Take the Imperium (take her, please *ba-dum tss*). The Imperium is a sweeping interstellar civilization whose upper crust live long, comfy lives thanks to the geriatric qualities of the spice they regularly consume. Certainly an impressive feat. But beneath the facade of splendor and stability lies a corrupt, retrogressive, patrimonial, drug-addled, medieval feudal society under the heel of an autarch propped up by a vapid, scheming aristocratic class. A long outmoded and defective social system haphazardly transplanted into humanity’s future. The Imperium isn’t a beacon of human progress. It is a vision of utter human stagnation.

Threading together the planets of the Imperium is the Spacing Guild. A technological cabal imbued with the rare prescient talent of navigating ships between the stars without aid of computers (thinking machines having been outlawed after an ancient AI uprising). This gifted faction is vital to interstellar commerce, travel and stability. They are also underhanded opportunists monopolizing all dealings of imperial citizens across the Known Universe—nobility and vassals alike—essentially extorting the human race for greater shares of the spice, on which they depend to maintain their vital prescient talent. Kinda like that screwy older brother who won’t give you a ride to the mall unless you swipe him some of Grandma’s Percocet. Addiction. Stagnation.

Weaving their own galactic web is the mysterious Bene Gesserit: a mystic sisterhood, masters of mental and physical control practically superhuman by our standards. This secret order puts up a front of submission to the Imperium’s leadership (providing arranged marriages, concubines, Truthsayer advisers, all the desires of a patriarchic power structure) all the while secretly spying on and manipulating these little lords in hopes of steering the human race toward a more enlightened future. Sounds fairly noble, actually. Except the Bene Gesserit treat human beings like livestock (not the good grass-fed, non-GMO shit). And their eugenics program absolutely reeks of old Nazi ‘racial hygiene.’ And their end goal is to produce a genetic demigod, or Kwisatz Haderach, a pinnacle of human evolution whom they intend to condition and wield for their own dubious gain. And—like college kids on adderall—they just gotta have a hit of that sweet, sweet spice to maintain their talents.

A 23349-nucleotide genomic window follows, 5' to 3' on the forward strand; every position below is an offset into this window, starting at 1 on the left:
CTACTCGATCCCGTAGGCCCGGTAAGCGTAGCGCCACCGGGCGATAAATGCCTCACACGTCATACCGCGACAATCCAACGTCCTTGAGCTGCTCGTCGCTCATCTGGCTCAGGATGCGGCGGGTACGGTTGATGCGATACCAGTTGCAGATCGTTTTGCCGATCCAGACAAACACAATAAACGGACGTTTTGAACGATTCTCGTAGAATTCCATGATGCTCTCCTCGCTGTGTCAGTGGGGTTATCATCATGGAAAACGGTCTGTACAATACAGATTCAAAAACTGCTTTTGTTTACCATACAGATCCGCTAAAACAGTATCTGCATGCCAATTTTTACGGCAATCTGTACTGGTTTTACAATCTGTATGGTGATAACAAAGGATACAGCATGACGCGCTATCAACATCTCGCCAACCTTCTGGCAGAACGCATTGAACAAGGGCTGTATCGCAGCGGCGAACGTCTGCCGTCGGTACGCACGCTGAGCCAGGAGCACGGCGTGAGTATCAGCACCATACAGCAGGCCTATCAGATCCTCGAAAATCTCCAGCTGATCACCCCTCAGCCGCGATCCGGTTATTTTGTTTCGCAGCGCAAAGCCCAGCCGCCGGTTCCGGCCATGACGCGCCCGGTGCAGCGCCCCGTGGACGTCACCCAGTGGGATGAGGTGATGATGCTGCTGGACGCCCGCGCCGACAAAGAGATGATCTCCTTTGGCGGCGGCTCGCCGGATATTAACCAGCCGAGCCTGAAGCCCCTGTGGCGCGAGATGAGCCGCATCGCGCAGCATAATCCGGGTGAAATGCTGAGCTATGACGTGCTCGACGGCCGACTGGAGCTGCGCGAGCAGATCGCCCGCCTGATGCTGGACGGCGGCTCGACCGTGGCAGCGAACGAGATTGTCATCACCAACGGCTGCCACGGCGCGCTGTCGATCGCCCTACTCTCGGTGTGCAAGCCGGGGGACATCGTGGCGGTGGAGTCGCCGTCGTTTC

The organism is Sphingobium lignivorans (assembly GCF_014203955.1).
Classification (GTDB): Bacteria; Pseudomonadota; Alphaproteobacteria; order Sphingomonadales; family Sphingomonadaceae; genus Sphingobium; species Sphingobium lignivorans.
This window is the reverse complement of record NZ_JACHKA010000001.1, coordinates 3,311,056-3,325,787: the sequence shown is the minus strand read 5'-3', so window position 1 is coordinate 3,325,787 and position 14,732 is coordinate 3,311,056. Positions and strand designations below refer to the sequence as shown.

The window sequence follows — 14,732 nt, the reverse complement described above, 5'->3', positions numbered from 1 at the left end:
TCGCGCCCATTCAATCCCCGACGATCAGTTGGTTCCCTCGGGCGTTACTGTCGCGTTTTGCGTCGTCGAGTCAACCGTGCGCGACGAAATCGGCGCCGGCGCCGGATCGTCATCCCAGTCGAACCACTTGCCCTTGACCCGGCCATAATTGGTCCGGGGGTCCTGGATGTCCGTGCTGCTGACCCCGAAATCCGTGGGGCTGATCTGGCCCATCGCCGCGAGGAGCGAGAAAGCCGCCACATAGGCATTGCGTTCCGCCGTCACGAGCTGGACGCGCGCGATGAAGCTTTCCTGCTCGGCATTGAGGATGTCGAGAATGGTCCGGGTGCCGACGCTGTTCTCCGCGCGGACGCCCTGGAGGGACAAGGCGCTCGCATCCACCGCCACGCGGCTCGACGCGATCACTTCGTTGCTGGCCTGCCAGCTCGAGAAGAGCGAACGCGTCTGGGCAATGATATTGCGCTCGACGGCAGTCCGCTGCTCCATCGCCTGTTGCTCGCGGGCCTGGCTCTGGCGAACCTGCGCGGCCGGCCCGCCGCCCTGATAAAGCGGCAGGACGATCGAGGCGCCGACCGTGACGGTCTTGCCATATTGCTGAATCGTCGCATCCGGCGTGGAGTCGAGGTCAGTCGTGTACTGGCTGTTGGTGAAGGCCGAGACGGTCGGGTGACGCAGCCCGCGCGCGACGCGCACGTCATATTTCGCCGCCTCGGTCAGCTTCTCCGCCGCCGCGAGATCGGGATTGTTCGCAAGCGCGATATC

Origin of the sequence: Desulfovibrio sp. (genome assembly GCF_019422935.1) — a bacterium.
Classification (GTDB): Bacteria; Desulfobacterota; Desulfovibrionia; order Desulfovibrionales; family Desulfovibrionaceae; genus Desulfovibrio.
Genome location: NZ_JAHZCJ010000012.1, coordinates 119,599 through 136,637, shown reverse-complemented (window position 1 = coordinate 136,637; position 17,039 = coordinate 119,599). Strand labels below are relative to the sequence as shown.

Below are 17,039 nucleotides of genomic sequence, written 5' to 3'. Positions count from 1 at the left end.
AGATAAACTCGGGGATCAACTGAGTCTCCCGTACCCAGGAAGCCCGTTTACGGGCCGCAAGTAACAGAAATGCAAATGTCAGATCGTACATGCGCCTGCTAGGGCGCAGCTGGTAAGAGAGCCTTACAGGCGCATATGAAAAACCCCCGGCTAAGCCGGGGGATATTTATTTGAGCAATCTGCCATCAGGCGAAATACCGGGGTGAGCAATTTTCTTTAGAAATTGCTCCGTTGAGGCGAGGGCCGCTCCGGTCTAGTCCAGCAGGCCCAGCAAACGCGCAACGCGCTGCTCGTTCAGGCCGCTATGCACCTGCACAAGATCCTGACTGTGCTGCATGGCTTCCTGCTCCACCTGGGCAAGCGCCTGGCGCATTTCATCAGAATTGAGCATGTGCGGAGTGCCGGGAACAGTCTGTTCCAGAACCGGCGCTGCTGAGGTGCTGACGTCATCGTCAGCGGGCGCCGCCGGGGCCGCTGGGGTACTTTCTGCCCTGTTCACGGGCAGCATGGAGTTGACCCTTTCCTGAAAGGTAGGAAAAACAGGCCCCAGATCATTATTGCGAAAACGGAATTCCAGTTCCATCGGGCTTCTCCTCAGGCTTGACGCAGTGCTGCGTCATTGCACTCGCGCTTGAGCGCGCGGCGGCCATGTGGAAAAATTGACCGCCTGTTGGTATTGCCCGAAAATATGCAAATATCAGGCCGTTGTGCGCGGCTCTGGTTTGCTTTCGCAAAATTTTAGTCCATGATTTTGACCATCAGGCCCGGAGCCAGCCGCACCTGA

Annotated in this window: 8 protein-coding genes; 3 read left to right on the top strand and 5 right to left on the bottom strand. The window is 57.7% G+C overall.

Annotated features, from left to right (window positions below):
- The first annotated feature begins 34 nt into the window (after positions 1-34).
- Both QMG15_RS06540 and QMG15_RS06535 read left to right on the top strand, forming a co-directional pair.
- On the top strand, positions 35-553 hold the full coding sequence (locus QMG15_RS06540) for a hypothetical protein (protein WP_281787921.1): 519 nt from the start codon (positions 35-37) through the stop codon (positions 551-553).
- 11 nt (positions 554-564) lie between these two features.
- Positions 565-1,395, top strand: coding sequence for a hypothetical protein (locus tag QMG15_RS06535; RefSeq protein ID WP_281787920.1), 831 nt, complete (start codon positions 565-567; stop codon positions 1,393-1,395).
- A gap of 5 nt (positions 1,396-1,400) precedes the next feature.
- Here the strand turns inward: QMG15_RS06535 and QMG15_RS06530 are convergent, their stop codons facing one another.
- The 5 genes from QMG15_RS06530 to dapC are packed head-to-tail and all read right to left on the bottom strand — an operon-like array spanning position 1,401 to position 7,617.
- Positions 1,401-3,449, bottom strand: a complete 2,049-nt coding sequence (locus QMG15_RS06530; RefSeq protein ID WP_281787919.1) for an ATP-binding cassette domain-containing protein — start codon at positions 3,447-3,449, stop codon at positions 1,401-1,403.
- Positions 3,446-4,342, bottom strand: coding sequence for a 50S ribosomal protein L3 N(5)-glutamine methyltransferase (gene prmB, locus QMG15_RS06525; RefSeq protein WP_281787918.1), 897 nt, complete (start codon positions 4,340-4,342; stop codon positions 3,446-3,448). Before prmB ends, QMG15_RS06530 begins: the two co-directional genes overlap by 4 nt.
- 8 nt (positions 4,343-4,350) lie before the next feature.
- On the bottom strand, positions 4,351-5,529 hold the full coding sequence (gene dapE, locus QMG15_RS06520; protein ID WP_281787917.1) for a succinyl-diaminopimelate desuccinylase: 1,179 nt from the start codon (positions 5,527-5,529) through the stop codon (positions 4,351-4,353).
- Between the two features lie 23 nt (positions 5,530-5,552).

Addiction. Regression. Stagnation.

Is there any facet of this society that sounds admirable or worthy of contribution?

Maybe we’ll find our true-blue heroes on the flip side of the Imperial coin: the Fremen. Those exile inhabitants of the desert world Arrakis, home of the coveted spice. At first glance, definitely a badass bunch. Highly skilled, fearless, long-suffering, ecologically literate, master survivalist warrior-craftsmen-and-women. And freedom fighters, baby. Ah! These are our dudes, right? The brave Rebellion to the Imperium’s evil Galactic Empire! Well…except they don’t give a shit about freeing the universe. Their singular dream is terraforming their barren homeworld into a private Eden. Very exclusive—no water-fatties. Speaking of water-fatties, Fremen are merciless killers who exsanguinate all interlopers for their precious moisture. Basically H2O vampires. And they are religious fanatics who worship a death worm-god called Shai-Hulud. And their life-and-death existence has crippled them with superstitions easily manipulated by religious engineers; ripening them for indoctrination by a cunning champion. Oh and they’re spice-junkies like everyone else. Hell with it—


The ‘Shortening of the Way’

III. Terrible Purpose